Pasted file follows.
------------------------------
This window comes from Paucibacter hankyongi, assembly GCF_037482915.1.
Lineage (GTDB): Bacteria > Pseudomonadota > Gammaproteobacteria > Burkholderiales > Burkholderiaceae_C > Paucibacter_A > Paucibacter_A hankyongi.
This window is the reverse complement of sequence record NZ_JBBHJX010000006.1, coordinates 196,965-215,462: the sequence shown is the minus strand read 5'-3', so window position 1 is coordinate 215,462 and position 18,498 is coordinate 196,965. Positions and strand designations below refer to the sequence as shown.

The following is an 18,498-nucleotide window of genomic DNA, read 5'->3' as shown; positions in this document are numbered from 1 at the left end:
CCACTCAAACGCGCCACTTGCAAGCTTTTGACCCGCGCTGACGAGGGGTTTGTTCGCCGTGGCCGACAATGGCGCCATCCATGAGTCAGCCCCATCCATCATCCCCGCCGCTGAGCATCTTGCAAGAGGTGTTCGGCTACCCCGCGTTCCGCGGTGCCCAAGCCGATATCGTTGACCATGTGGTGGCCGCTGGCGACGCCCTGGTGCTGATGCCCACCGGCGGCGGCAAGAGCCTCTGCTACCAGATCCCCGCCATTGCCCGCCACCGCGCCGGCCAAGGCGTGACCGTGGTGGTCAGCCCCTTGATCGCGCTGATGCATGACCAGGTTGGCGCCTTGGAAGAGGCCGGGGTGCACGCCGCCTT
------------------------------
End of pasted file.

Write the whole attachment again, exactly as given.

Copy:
This window comes from Paucibacter hankyongi, assembly GCF_037482915.1.
Lineage (GTDB): Bacteria > Pseudomonadota > Gammaproteobacteria > Burkholderiales > Burkholderiaceae_C > Paucibacter_A > Paucibacter_A hankyongi.
This window is the reverse complement of sequence record NZ_JBBHJX010000006.1, coordinates 196,965-215,462: the sequence shown is the minus strand read 5'-3', so window position 1 is coordinate 215,462 and position 18,498 is coordinate 196,965. Positions and strand designations below refer to the sequence as shown.

The following is an 18,498-nucleotide window of genomic DNA, read 5'->3' as shown; positions in this document are numbered from 1 at the left end:
CCACTCAAACGCGCCACTTGCAAGCTTTTGACCCGCGCTGACGAGGGGTTTGTTCGCCGTGGCCGACAATGGCGCCATCCATGAGTCAGCCCCATCCATCATCCCCGCCGCTGAGCATCTTGCAAGAGGTGTTCGGCTACCCCGCGTTCCGCGGTGCCCAAGCCGATATCGTTGACCATGTGGTGGCCGCTGGCGACGCCCTGGTGCTGATGCCCACCGGCGGCGGCAAGAGCCTCTGCTACCAGATCCCCGCCATTGCCCGCCACCGCGCCGGCCAAGGCGTGACCGTGGTGGTCAGCCCCTTGATCGCGCTGATGCATGACCAGGTTGGCGCCTTGGAAGAGGCCGGGGTGCACGCCGCCTT